There about 60 species from five genera populate New Zealand, and all are endemic to New Zealand and the surrounding islands (Norfolk Island, New Caledonia). Many New Zealand cicada species differ from those of other countries by being found high up on mountain tops.
Check photo gallery for help in identification of species
A female cicada lays her eggs in the twigs of trees and shrubs. She places the eggs in small holes that she makes with a sawlike organ near the tip of her abdomen. The female cicada can lay four hundred to six hundred eggs. After the adults have mated both will die. Adult cicadas most live 2 to three weeks but some live only for a day or two or less.
Cicadas spend most of their lives as nymphs underground. Most are 2 to 4 years but some may stay as long as 17 years feeding on the xylem fluids of plants by piercing their roots and sucking out the fluids. When they are ready to emerge as adults the nymphs return to near the soil surface and construct a waiting cell. Mostly these cells are immediately below the surface but they may be as far as 30 to 60 cm down. These cells are often accompanied by a turret constructed of soil particles which are glued together and erected above the soil surface. In some place these may be 6 inches (15cm) high and occur at a density of 25 per square foot (30cm2). The exit hole can be at the base of the turret giving it a blind tower for a roof. They remain in this cell until the weather conditions are right for them to emerge. The nymph then climbs up some nearby vegetation and at a certain variable height emerges from his old skin into a beautiful flying and singing machine. The time from emergence to being able to fly is about 2-3 hours in larger species but can be as quick as 30 minutes in smaller ones.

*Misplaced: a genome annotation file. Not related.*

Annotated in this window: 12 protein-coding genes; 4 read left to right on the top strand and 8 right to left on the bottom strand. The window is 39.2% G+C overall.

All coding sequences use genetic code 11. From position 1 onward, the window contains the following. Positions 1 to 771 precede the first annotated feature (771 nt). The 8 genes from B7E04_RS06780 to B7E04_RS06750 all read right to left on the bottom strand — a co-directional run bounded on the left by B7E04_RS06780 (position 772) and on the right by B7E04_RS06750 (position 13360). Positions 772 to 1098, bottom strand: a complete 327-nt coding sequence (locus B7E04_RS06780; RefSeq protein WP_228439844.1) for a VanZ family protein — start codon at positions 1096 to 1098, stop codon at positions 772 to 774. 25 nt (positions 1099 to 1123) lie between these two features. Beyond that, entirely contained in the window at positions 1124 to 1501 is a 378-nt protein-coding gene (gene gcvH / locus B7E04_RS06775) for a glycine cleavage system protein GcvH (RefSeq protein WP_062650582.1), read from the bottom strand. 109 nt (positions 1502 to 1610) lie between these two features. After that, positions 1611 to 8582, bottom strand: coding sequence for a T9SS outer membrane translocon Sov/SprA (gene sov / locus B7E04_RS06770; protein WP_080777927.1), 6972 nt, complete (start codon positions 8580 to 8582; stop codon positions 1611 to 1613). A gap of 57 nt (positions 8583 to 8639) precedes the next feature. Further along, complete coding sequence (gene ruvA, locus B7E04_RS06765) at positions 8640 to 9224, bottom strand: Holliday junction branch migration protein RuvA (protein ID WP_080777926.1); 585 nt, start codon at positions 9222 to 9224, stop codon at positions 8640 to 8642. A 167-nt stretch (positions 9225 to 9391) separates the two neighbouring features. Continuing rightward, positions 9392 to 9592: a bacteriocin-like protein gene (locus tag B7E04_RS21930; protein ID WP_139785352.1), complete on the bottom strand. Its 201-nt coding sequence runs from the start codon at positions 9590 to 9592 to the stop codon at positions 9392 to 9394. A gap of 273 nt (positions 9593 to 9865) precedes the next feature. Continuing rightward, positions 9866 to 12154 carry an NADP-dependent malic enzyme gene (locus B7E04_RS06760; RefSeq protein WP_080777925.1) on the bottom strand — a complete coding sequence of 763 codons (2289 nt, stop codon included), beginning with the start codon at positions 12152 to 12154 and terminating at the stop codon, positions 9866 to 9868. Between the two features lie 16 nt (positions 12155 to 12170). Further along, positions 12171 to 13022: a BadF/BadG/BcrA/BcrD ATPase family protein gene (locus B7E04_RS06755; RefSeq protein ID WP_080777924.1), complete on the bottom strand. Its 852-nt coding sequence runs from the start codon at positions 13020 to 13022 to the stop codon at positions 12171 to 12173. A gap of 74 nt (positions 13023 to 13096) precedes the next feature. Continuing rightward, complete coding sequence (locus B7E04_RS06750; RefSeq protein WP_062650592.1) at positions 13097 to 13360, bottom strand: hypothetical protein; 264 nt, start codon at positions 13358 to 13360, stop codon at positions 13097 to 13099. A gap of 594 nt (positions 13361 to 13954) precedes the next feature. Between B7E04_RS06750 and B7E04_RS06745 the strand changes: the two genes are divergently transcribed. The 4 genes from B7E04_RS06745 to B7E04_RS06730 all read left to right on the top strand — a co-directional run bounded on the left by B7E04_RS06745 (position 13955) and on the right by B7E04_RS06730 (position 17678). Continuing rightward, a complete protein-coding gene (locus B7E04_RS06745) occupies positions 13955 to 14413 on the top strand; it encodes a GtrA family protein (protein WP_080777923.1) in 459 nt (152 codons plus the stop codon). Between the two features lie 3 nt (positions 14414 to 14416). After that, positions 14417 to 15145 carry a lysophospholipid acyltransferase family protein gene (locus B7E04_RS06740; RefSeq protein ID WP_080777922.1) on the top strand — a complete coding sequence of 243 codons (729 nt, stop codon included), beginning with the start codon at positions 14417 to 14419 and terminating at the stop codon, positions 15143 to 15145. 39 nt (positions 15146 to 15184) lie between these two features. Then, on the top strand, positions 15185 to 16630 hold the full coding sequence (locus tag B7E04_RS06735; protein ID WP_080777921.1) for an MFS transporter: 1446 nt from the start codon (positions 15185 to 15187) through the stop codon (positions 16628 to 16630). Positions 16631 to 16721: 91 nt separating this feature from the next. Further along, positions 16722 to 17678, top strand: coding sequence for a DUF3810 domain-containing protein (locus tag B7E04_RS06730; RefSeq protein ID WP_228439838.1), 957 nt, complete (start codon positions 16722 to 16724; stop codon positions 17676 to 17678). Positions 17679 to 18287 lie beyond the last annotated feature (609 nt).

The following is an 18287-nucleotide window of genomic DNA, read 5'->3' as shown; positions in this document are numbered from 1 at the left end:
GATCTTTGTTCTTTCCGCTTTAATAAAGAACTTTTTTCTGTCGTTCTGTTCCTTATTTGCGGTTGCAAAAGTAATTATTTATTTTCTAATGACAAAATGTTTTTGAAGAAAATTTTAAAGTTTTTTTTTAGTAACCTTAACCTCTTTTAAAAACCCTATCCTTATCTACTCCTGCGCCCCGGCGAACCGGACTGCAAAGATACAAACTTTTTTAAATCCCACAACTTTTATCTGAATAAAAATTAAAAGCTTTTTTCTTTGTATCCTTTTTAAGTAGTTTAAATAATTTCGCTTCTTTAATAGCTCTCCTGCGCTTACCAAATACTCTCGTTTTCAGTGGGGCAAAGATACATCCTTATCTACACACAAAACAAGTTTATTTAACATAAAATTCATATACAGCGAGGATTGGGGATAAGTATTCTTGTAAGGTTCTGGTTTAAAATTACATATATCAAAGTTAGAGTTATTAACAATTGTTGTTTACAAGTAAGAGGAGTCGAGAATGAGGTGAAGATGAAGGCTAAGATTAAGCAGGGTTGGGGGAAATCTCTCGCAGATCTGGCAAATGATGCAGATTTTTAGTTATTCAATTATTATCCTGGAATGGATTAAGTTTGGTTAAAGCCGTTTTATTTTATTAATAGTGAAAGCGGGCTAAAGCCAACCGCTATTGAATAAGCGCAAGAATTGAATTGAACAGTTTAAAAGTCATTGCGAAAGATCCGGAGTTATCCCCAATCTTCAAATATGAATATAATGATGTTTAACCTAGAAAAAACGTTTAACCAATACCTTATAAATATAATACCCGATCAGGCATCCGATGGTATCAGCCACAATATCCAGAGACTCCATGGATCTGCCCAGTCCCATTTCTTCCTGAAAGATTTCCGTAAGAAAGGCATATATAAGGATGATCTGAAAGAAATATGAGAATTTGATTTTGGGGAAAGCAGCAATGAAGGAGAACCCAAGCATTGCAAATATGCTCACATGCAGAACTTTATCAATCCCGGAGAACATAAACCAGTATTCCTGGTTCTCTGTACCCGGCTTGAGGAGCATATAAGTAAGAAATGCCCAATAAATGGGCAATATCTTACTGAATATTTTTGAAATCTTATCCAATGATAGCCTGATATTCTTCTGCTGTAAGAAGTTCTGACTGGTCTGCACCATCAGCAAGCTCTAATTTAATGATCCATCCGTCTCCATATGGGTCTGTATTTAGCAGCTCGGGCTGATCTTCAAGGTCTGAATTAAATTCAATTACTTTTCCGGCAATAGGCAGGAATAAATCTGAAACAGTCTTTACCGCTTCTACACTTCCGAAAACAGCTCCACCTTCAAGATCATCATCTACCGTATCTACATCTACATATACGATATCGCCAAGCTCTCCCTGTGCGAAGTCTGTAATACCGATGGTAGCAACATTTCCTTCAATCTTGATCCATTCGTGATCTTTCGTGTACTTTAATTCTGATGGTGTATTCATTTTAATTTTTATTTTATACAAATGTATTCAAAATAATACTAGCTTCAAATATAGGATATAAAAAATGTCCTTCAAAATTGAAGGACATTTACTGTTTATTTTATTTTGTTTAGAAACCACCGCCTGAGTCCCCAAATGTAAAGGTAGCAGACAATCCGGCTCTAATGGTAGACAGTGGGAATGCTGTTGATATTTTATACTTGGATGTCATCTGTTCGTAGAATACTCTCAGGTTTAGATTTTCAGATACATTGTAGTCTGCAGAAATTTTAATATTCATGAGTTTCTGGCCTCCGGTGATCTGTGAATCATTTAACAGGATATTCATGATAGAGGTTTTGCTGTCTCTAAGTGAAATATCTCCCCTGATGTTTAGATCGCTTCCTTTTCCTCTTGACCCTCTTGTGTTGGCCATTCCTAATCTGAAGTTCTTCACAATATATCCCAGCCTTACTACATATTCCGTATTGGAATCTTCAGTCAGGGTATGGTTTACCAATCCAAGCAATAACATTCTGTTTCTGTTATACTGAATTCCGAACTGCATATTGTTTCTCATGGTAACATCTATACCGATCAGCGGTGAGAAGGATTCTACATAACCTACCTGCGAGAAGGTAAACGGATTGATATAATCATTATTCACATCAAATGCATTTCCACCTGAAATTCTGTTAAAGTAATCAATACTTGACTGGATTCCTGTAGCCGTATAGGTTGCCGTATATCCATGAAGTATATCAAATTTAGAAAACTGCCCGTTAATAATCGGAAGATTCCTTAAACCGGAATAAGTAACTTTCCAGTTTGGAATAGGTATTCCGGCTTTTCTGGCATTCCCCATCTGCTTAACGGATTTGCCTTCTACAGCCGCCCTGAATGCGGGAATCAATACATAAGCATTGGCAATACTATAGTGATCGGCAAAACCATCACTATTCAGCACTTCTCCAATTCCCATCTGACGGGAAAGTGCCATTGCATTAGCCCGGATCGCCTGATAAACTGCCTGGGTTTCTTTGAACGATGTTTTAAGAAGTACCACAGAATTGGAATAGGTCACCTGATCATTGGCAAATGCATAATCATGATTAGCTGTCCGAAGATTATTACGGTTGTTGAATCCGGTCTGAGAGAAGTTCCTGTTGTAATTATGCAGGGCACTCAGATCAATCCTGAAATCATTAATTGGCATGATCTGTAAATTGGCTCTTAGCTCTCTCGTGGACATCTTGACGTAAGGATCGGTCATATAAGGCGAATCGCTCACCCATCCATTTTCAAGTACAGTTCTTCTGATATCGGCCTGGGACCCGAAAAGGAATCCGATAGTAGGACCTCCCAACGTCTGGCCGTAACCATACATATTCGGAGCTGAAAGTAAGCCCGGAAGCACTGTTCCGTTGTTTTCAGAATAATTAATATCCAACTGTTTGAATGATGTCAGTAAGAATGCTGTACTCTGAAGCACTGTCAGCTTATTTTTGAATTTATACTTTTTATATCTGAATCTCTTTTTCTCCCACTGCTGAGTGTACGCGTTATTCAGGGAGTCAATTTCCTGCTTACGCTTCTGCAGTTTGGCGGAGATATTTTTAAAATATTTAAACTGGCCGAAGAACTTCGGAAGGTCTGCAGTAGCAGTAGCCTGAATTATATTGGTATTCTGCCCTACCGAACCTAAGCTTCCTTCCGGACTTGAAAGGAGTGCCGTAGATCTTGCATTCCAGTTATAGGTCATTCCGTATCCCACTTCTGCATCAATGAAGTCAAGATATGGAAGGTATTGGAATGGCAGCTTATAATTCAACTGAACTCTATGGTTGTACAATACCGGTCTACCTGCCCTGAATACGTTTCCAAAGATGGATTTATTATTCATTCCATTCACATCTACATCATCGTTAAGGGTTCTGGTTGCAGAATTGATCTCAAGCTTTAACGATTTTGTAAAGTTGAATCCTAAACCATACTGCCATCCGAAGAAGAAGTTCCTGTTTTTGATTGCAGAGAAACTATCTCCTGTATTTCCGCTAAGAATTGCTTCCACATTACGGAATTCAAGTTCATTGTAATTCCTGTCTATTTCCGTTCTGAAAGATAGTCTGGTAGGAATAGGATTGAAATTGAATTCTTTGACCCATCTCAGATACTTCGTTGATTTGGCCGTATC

There is a tendency for species to emerge in the evening but some species emerge in broad daylight. Cicadas have large compound eyes situated one on each side of the head They also have three very small glistening simple eyes (ocelli) on the top of the head. Cicadas feed by piercing the surface of plants with their mouth stylets. They then suck up the sap through a tube formed by the concave surfaces of two of the stylets. It is easy to tell the sex of cicada adults.
Females have blade-like ovipositors visible on the bottom surface of the abdomen, and the males do not.
Males possess a pair of sound-producing, or "singing", organs located on the sides of the first abdominal segment. The male cicada makes the loudest sound in the insect world; they have their own built-in sound system. The sound made by the male cicada can carry for up to a mile. The sound is made by vibrating the ribbed plates in a pair of amplifying cavities at the base of the abdomen. Each sound organ consists of a large plate-like structure, the operculum, which covers a cavity containing a white or yellowish membrane and an oval, ribbed, drum-like structure called a timbal. Timbals are vibrated by strong muscles to produce the cicada song.
For diagrams of parts of a cicada visit http://webs.lander.edu/rsfox/invertebrates/tibicen.html
Some species can be identified by their sound
Empty cicada nymph skins on native orchid seed stalk.
More information on cicadas
Cicadas as a pest
Landcare Identification web pages:
Information on some of New Zealand species:http://hydrodictyon.eeb.uconn.edu/projects/cicada/sp_pages/NZ_species/
A new New Zealand cicada
Photos of a male http://hydrodictyon.eeb.uconn.edu/projects/cicada/sp_pages/NZ_species/A_cingulata.html